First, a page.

Thursday, January 15, 2009

Manila

Wow, well, what a change it is to arrive in Asia. What's the biggest difference and shock? That's a bit of a tough one. Stepping off the plane, the first thing I noticed was the humidity. After the desert it feels a lot warmer and humid although they tell us here that it's nothing compared to later in the year..... Walking down the corridors to immigration, the second thing I noticed was that I could easily see to the end of the hall. Then I looked down...... Oh, there's everyone :) We are back in Asia!!!!!! Love it!
Our Manila hosts are awesome! We are staying with a Belgian couple (and their baby daughter and nanny) in a big home in a nice neighbourhood and living it up. You have no idea how it feels after so long in Africa....well, I guess that Savannah knows :) Our first day we were pretty jet-lagged so we just hung out at the house and even got massages, mmmmm.
The next day we got to know the chaos that is Manila. It's one of the biggest cities in south east Asia and has the traffic to prove it. What a mess. Tourists generally don't like Manila and we probably wouldn't either if it weren't for the luxury treatment we were getting with our own driver to take us around. The city is really spread out and with no major centre or anything really interesting to see so it would kind of be hell to be stuck here on our own. After the pollution and traffic in Cairo, the size of the city (~15 million in the metro area) doesn't shock us as much as it once would've. Driving around you can just feel the Asian difference. It's not just that the people look different, but there's just more organization to the chaos or something. Skyscrapers, the crazy electrical wiring on the poles, cleaner streets, more pavement, the motorcycles, something. Can't quite figure out what yet. The other big shock is seeing local women wearing shorts. It's been ages since that's happened.....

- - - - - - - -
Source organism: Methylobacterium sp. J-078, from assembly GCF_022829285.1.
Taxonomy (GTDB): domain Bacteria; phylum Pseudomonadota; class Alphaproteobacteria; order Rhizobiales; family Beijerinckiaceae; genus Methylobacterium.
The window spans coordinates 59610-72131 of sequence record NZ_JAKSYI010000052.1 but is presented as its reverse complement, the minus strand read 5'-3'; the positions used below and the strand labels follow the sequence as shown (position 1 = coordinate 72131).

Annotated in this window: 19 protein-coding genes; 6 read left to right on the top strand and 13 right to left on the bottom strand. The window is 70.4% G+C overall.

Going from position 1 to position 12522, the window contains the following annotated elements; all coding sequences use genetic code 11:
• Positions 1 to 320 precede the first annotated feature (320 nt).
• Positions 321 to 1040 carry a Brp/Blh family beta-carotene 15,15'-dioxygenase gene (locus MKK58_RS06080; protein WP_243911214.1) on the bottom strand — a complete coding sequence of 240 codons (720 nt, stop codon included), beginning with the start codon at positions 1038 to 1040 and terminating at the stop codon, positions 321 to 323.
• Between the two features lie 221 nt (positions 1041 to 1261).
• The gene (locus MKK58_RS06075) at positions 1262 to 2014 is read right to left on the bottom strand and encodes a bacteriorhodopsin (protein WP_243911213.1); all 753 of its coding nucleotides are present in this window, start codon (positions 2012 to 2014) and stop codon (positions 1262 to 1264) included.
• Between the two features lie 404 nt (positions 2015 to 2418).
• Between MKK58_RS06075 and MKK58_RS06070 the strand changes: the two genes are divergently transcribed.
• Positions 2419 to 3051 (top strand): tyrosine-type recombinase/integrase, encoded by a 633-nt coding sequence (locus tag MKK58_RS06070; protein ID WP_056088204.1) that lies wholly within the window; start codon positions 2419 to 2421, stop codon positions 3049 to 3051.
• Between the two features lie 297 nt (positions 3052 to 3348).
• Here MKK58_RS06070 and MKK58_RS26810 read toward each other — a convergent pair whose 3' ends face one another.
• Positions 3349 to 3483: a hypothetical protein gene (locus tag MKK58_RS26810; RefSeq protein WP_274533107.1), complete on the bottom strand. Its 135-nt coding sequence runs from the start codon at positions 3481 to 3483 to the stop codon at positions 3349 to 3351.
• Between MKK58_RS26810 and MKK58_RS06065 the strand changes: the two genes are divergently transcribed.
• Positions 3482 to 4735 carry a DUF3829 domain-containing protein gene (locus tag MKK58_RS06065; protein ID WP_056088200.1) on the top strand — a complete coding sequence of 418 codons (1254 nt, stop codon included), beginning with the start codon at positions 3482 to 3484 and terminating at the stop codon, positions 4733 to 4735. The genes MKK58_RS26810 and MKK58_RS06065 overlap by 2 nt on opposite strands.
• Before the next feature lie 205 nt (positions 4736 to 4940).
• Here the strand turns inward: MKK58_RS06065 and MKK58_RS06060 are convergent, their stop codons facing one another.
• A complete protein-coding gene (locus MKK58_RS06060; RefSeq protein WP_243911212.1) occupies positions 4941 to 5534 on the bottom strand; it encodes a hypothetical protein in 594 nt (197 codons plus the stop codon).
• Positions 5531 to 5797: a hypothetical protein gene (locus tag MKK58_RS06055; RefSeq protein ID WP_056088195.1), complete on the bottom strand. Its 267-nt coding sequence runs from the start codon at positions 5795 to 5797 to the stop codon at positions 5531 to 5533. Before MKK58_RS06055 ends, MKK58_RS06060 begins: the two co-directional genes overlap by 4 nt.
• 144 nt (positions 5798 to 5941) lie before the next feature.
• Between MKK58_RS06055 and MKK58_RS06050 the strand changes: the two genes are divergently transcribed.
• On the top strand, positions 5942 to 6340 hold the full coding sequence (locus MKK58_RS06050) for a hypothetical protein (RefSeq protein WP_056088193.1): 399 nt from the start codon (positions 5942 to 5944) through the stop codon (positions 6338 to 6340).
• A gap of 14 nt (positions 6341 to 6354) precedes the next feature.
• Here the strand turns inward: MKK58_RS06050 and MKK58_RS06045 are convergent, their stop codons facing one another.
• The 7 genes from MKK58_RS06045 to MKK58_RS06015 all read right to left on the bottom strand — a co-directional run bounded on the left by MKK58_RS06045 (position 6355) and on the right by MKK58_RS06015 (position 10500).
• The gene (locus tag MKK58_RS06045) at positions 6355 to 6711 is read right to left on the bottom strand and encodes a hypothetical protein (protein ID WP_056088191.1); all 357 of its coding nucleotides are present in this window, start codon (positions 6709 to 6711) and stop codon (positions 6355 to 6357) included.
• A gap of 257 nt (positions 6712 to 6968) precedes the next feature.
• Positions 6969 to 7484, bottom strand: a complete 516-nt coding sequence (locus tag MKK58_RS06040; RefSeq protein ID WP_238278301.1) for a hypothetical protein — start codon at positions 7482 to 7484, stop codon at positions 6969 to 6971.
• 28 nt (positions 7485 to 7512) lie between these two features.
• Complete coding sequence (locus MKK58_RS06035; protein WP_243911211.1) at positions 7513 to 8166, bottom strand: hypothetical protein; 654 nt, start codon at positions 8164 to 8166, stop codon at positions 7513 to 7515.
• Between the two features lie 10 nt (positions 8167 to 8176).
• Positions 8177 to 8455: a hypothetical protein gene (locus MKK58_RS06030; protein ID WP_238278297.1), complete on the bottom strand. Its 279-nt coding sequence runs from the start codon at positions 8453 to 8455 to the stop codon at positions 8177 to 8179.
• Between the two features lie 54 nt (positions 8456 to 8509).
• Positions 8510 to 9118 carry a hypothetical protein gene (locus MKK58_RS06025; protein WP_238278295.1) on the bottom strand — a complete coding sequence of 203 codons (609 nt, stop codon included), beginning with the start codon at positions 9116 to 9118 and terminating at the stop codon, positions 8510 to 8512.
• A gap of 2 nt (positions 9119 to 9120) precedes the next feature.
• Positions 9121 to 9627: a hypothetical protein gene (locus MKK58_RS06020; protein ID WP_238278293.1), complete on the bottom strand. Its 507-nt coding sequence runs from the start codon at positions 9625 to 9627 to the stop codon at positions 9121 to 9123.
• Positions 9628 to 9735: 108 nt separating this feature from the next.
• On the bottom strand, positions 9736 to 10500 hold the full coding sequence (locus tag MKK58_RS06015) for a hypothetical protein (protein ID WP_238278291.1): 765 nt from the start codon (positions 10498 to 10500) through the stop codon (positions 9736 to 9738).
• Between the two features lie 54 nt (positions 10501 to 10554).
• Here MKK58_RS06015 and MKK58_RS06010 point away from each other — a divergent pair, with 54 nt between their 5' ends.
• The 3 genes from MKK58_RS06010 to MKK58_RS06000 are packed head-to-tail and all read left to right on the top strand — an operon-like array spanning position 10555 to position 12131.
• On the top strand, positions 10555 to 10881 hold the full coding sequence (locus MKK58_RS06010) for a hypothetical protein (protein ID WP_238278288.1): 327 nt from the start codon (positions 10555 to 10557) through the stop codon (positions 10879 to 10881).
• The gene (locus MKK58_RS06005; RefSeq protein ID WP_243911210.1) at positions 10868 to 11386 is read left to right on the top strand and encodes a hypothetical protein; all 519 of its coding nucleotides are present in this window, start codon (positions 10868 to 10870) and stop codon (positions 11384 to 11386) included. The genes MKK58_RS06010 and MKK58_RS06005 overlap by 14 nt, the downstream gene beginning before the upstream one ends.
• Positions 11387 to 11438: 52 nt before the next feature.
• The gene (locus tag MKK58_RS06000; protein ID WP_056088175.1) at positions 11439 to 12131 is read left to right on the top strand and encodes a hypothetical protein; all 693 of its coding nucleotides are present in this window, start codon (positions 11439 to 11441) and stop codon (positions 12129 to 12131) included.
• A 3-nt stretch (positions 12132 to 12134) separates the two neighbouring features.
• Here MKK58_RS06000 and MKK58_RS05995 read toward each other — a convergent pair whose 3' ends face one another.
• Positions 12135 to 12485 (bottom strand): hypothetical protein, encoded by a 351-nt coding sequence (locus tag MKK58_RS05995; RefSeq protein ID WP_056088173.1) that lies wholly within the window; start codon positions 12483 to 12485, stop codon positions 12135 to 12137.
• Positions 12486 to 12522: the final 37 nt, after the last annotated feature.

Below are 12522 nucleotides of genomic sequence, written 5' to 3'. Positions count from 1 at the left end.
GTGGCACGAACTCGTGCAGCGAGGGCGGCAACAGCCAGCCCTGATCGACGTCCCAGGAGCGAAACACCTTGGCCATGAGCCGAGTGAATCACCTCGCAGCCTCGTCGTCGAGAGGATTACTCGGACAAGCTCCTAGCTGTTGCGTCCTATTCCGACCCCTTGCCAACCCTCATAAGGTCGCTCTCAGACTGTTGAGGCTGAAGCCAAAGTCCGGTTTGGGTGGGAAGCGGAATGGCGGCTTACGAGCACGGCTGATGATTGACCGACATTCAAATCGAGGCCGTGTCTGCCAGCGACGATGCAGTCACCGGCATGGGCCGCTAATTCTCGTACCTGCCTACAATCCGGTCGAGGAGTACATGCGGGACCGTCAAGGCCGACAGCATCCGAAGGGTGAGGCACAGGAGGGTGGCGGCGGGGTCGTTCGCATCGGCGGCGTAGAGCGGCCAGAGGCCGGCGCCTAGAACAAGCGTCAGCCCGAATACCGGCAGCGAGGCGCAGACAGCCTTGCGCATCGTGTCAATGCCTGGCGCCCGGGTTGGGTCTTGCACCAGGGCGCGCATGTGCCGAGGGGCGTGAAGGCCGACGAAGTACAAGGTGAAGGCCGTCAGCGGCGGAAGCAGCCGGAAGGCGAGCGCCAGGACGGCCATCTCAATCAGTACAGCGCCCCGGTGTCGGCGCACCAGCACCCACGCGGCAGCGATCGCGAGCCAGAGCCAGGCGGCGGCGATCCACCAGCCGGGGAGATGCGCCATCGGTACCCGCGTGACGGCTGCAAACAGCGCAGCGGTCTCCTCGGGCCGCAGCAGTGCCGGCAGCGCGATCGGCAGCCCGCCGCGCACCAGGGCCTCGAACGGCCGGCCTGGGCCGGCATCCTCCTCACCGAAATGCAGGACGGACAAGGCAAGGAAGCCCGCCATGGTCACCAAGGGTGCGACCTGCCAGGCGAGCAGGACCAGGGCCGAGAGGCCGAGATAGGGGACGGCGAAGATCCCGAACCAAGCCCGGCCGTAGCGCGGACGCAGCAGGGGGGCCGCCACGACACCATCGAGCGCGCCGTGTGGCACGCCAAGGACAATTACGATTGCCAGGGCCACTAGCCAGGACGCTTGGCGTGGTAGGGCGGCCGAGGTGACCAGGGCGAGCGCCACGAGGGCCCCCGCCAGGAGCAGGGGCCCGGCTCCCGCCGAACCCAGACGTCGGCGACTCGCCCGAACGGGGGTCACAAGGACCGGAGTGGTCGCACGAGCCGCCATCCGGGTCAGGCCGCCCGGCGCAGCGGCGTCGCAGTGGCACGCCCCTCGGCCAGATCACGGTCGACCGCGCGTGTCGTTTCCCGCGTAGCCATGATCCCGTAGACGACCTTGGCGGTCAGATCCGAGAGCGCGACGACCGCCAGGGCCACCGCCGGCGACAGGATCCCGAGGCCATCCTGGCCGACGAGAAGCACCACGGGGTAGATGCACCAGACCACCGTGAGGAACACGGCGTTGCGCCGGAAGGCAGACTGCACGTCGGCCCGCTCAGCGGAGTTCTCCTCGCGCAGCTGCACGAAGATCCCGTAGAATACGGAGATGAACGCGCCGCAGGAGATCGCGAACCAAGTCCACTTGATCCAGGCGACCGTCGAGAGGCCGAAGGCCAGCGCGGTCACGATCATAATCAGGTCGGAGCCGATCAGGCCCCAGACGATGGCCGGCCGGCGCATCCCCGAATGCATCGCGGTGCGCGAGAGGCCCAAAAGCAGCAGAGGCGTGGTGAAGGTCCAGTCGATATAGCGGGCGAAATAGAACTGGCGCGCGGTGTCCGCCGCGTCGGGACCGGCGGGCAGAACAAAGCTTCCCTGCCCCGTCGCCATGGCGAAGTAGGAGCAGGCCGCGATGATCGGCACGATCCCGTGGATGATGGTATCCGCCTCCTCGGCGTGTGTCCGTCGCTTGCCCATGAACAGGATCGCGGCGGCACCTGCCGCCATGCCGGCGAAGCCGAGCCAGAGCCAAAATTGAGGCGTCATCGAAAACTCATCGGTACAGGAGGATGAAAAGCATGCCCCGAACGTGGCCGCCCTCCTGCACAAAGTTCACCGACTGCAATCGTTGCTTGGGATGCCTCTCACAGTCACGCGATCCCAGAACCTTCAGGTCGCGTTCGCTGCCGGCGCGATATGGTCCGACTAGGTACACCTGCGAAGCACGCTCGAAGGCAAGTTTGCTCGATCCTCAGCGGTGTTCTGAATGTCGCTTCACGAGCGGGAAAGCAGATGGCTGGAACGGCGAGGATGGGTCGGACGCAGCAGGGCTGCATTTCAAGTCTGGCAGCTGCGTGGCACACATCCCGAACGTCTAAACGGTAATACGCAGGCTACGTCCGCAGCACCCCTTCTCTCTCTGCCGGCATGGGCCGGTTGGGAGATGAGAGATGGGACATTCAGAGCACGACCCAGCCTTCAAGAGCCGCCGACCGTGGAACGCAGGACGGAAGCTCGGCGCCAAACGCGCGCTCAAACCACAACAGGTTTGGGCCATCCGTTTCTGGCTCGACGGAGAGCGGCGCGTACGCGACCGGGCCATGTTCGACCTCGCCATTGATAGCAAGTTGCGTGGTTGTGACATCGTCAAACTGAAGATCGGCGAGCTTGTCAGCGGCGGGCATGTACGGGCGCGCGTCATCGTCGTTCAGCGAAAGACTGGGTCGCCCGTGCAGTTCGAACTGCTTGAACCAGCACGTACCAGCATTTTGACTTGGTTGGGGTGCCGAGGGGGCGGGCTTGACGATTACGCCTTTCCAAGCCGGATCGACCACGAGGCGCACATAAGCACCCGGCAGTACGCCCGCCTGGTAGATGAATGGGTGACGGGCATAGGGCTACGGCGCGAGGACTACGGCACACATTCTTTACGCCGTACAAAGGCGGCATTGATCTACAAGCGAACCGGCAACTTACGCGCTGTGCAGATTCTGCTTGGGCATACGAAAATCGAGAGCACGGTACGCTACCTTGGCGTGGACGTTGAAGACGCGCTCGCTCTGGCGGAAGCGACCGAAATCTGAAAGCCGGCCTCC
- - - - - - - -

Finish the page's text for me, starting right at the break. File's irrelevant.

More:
We did see a few things, the first was the Chinese Cemetary, which is just strange. The tombs are rooms built around them for the mourners, some the size of small houses or looking like small churches. Some have air-con, kitchens and bathrooms. Seems better than the poorer locals live. From there we also went to the old city and visited Fort Santiago. The old Spanish city of Manila was heavily destroyed in WWII and was never fully rebuilt or regained the importance it once had. For the most part we just enjoyed the drive and being stuck in traffic with a different view.
Today we went to one of the better hospitals in town for a checkup. We just showed up, asked for the doctor directory and were in to see a dermatologist immediately. I got a blood test right away too, without any wait. So much nicer than home.... Ok, granted, we did have to pay, and although $15 is not a lot to us, most Filipinos couldn't afford it so it's obviously not as busy as the general hospital.
Tonight we are on an overnight bus heading north to Vigan.
Ammon

1 Comments:

At 10:24 AM , Blogger The Bear said...

15 dollars, you couldn't get your name taken for that even here.

I'm not sure why but your writing evoked a sense of energy and fast flow, interesting in that you were talking of bigger city more movement. Made me look up Manila, and ask our OR Nurses who are from the Phillipines what they thought. Interesting, most of them worked there and actually liked it. MAny spoke of dancing and cabarets....?

Is your Mom finally warm again?
Tell your Dad to write again, his last post was great.

Love and Bear Hugs

 

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